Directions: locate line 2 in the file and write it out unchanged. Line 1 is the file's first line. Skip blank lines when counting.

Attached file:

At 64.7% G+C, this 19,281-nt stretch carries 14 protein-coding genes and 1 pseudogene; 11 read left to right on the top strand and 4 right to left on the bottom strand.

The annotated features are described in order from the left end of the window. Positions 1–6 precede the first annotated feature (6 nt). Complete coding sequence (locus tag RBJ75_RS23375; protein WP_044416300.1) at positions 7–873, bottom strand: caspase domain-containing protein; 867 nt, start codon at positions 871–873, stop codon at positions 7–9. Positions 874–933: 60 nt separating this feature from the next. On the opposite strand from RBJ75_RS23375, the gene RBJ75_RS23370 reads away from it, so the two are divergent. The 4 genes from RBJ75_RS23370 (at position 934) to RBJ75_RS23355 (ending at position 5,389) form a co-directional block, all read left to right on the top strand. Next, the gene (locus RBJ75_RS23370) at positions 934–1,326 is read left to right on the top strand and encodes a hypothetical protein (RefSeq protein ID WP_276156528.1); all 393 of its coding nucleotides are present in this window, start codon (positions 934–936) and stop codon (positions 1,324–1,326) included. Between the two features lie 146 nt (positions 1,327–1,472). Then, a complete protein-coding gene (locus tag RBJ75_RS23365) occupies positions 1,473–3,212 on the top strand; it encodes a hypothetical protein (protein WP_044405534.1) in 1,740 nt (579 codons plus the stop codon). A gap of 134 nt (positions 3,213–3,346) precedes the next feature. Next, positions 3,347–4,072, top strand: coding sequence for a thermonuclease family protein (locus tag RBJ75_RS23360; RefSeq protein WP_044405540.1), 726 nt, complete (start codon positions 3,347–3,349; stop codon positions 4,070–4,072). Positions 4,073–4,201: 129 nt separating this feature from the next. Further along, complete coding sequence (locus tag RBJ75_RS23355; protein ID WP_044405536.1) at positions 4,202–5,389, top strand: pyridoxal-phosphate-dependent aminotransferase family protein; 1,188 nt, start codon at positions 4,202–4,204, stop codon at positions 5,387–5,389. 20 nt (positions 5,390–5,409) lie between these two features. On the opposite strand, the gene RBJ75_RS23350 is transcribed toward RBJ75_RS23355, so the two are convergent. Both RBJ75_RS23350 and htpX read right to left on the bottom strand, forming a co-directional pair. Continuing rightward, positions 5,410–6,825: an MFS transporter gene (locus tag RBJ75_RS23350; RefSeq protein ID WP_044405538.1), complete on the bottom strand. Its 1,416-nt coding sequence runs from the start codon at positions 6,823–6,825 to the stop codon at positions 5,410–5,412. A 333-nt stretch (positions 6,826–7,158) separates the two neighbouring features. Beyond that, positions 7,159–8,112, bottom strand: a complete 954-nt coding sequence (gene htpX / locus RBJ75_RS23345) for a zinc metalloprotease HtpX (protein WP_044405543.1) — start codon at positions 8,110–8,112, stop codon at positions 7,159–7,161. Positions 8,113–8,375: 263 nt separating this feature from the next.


The annotated features are described in order from the left end of the window. Positions 1–6 precede the first annotated feature (6 nt). Complete coding sequence (locus tag RBJ75_RS23375; protein WP_044416300.1) at positions 7–873, bottom strand: caspase domain-containing protein; 867 nt, start codon at positions 871–873, stop codon at positions 7–9. Positions 874–933: 60 nt separating this feature from the next. On the opposite strand from RBJ75_RS23375, the gene RBJ75_RS23370 reads away from it, so the two are divergent. The 4 genes from RBJ75_RS23370 (at position 934) to RBJ75_RS23355 (ending at position 5,389) form a co-directional block, all read left to right on the top strand. Next, the gene (locus RBJ75_RS23370) at positions 934–1,326 is read left to right on the top strand and encodes a hypothetical protein (RefSeq protein ID WP_276156528.1); all 393 of its coding nucleotides are present in this window, start codon (positions 934–936) and stop codon (positions 1,324–1,326) included. Between the two features lie 146 nt (positions 1,327–1,472). Then, a complete protein-coding gene (locus tag RBJ75_RS23365) occupies positions 1,473–3,212 on the top strand; it encodes a hypothetical protein (protein WP_044405534.1) in 1,740 nt (579 codons plus the stop codon). A gap of 134 nt (positions 3,213–3,346) precedes the next feature. Next, positions 3,347–4,072, top strand: coding sequence for a thermonuclease family protein (locus tag RBJ75_RS23360; RefSeq protein WP_044405540.1), 726 nt, complete (start codon positions 3,347–3,349; stop codon positions 4,070–4,072). Positions 4,073–4,201: 129 nt separating this feature from the next. Further along, complete coding sequence (locus tag RBJ75_RS23355; protein ID WP_044405536.1) at positions 4,202–5,389, top strand: pyridoxal-phosphate-dependent aminotransferase family protein; 1,188 nt, start codon at positions 4,202–4,204, stop codon at positions 5,387–5,389. 20 nt (positions 5,390–5,409) lie between these two features. On the opposite strand, the gene RBJ75_RS23350 is transcribed toward RBJ75_RS23355, so the two are convergent. Both RBJ75_RS23350 and htpX read right to left on the bottom strand, forming a co-directional pair. Continuing rightward, positions 5,410–6,825: an MFS transporter gene (locus tag RBJ75_RS23350; RefSeq protein ID WP_044405538.1), complete on the bottom strand. Its 1,416-nt coding sequence runs from the start codon at positions 6,823–6,825 to the stop codon at positions 5,410–5,412. A 333-nt stretch (positions 6,826–7,158) separates the two neighbouring features. Beyond that, positions 7,159–8,112, bottom strand: a complete 954-nt coding sequence (gene htpX / locus RBJ75_RS23345) for a zinc metalloprotease HtpX (protein WP_044405543.1) — start codon at positions 8,110–8,112, stop codon at positions 7,159–7,161. Positions 8,113–8,375: 263 nt separating this feature from the next.